When you’re researching your transition to mobile living, there’s a tendency to lock yourself into a relatively narrow set of options. It happened to my wife and I when we were picking out our first camper. When you’re going from a house to a camper, it’s easy to focus on the downsizing struggle. You go too big on your first full time rig because campers seem so small compared to a house.
What happens when you’re on the road a while is you get used to the smaller space and may discover, like we did, that half the stuff you brought along doesn’t really fit the lifestyle. Gone are many of your old household chores, like lawn care, and you’ll end up doing the common chores, like cooking, a different way.
How Much Will You Travel?
I’ve seen a lot of people in RV forums amped about the prospect of traveling around the country with their giant diesel pickup pulling a 12,000 pound 5th wheel. For a few that’s a good choice but, the majority of the time, you’re going to get tired of the maintenance costs on that huge truck and traveling with that giant fiver is going to wear after a while.
Whether the larger truck/trailer combo is a good choice or not depends on how comfortable you are with maintenance on big trucks and driving a big rig. If you’re new to RV travel, I’d really think carefully about that option. No matter how good you are with big loads, there’s still the problem of spontaneity. If you really want to travel and see things, then you’ll want to stop frequently and explore. That’s hard to do with a 35 foot fifth wheel behind a maxi-size diesel truck. It’s even hard to do with a 25 foot travel trailer behind a Tundra. My wife and I are not the spontaneous explorer types, so that’s fine for us. If you’re the type that wants to stop and see the world’s largest rubber band ball, then you’ll definitely want to choose a smaller, self-contained, camper.
The optimum size for traveling is one that fits in a standard size parking space. For us that’s not the optimum size for living for extended times on the road but those are the choices you have to make.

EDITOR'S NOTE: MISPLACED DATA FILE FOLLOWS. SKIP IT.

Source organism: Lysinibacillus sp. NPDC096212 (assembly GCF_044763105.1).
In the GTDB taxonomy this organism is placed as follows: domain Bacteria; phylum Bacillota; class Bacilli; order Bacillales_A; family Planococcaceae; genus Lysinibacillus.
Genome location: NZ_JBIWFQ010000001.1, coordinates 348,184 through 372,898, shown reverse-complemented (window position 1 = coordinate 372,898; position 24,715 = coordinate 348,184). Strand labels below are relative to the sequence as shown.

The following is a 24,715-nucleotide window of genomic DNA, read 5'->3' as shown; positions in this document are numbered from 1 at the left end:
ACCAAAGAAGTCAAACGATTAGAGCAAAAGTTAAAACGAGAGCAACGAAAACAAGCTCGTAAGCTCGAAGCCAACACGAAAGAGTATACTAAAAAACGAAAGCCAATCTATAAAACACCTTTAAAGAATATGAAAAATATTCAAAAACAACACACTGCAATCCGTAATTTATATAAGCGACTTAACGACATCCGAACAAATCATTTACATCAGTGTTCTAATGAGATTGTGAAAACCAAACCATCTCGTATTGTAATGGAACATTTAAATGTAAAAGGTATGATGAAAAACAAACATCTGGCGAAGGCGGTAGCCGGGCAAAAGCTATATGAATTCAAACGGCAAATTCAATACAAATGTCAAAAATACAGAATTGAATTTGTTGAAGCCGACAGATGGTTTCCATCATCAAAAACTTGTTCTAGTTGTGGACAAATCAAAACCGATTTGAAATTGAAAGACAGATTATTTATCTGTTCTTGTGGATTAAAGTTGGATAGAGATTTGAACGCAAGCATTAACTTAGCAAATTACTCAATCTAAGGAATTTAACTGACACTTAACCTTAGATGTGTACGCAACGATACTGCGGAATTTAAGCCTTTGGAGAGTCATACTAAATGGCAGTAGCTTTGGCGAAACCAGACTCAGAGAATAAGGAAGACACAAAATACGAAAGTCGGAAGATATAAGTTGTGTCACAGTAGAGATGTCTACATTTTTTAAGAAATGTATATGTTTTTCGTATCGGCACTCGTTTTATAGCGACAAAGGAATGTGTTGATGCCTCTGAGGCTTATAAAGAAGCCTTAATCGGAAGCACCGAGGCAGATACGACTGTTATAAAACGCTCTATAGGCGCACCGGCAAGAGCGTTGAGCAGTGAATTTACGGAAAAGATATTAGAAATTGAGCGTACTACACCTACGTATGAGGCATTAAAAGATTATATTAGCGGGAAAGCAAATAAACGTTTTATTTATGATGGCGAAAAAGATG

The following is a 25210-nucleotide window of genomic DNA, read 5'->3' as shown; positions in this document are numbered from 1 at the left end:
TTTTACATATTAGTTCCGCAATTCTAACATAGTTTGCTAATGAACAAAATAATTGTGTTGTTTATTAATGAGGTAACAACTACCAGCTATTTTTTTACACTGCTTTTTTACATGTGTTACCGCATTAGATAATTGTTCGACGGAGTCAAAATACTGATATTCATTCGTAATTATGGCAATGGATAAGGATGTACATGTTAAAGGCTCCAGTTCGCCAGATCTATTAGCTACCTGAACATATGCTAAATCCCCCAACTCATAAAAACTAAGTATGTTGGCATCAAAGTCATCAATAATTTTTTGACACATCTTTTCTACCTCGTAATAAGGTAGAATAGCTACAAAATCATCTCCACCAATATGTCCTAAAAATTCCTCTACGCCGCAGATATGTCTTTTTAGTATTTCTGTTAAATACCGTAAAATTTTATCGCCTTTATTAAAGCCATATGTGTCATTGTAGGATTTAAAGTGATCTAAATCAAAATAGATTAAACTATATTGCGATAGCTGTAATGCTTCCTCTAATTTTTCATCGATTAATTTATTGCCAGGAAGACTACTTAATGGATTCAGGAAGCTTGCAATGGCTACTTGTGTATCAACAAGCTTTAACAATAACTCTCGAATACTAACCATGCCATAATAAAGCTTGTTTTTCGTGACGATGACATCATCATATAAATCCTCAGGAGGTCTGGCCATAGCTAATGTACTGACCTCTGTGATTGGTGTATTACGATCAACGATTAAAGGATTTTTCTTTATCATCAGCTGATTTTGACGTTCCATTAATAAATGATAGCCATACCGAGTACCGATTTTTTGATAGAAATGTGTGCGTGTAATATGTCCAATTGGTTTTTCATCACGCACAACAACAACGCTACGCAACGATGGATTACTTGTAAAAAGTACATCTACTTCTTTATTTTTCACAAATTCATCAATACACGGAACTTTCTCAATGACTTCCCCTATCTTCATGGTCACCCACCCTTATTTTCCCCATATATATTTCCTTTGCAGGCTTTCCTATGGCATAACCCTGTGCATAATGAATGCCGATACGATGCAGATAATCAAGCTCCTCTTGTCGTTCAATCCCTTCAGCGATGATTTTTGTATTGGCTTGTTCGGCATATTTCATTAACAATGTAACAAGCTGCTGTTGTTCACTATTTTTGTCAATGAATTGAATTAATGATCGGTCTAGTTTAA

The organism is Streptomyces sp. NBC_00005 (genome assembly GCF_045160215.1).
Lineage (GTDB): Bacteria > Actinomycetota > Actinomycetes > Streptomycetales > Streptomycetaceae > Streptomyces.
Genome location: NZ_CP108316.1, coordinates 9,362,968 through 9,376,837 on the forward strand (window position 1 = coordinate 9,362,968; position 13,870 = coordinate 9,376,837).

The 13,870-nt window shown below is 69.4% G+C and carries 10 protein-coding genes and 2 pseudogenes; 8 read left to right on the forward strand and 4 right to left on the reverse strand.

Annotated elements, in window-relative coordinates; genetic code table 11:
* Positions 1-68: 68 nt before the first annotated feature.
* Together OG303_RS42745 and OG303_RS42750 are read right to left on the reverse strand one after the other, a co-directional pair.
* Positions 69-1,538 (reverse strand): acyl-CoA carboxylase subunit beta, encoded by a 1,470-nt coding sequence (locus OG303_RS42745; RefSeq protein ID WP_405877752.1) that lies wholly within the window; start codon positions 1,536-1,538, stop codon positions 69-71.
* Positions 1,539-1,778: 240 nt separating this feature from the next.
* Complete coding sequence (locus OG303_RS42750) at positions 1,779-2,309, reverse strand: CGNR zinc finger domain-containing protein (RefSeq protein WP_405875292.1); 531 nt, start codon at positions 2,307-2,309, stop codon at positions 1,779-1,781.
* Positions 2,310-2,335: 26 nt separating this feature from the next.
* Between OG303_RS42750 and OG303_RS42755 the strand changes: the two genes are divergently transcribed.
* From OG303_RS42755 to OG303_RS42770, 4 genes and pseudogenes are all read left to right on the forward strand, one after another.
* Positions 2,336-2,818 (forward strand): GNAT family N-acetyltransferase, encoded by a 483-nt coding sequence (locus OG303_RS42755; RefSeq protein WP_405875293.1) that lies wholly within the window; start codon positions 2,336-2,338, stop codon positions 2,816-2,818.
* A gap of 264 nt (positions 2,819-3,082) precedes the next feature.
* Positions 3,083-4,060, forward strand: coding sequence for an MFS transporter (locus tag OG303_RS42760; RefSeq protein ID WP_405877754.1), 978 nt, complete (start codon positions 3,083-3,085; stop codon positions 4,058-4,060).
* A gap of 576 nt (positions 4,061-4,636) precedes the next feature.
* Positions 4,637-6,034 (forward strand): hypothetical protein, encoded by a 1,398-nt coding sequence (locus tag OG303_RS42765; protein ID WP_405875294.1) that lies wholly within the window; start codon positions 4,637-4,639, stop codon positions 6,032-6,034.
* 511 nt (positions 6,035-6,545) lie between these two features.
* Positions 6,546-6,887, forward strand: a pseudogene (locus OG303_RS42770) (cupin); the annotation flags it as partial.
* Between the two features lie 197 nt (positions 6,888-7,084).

Why People Downsize
For my wife and I it was just the chore and the cost of moving that giant fifth wheel around. The couple in the video below had some of the same motivations, but also slightly different preferences that led them to the same conclusion.
Change of Focus
Depending where you live now, you may discover that, when you’re traveling, you spend way more time outdoors. The real travelers we’ve met spend the bulk of their day outside in lawn chairs under the awning. Either that or outdoors exploring, kayaking, scuba diving, rock climbing, biking, fishing…you get the idea. The only time they go back inside is if it’s raining or their ready to chill and watch TV a while before turning in. The only time they were inside is when they had no other option.
Always Bet On Convenience
If your rig is small enough, you’ll discover many ways to camp overnight for less money. You can’t camp at rest areas, but most times it’s okay if you grab a quick nap before moving on to your next destination. Truck stops, some grocery stores (not so much Walmart anymore), and some other businesses will look the other way and let nice people sleep over in their parking lots.
Consider a Gym Membership
Small rigs may find a gym membership not only pays off in a better physique, but it’s a good place to get a shower in a big bathroom on the road. Some will wink at overnight guests if you keep a low profile. Vandwellers do that routinely but it’s harder in a Class C or Class B and you don’t need to anyway. Stay at campgrounds. It’s cheap, they have showers, and no one is going to bother you in the middle of the night. County and state campgrounds are frequently an excellent value.
When Small Rigs Don’t Work
A small rig won’t work for us because we have pets. We can’t leave Spark Dog in a parking lot. We need to be somewhere with power and leave him in climate controlled camper. That means we need to park, then use our tow vehicle to get around town. So, for us a small travel trailer is the right choice. The other option would be getting a small rig that has an ultra-quiet propane generator and those are expensive.
Maybe you have pets or kids and really need that bigger rig. No problem. Then you have a reason to haul that big load and you’ll plan your travel accordingly. The main point here is don’t let downsize shock dictate your camper choice. Make the choice based on how much you want to travel and how many people and pets are coming along. Consider all your options carefully before choosing a mobile lifestyle and you’ll have a much better trip.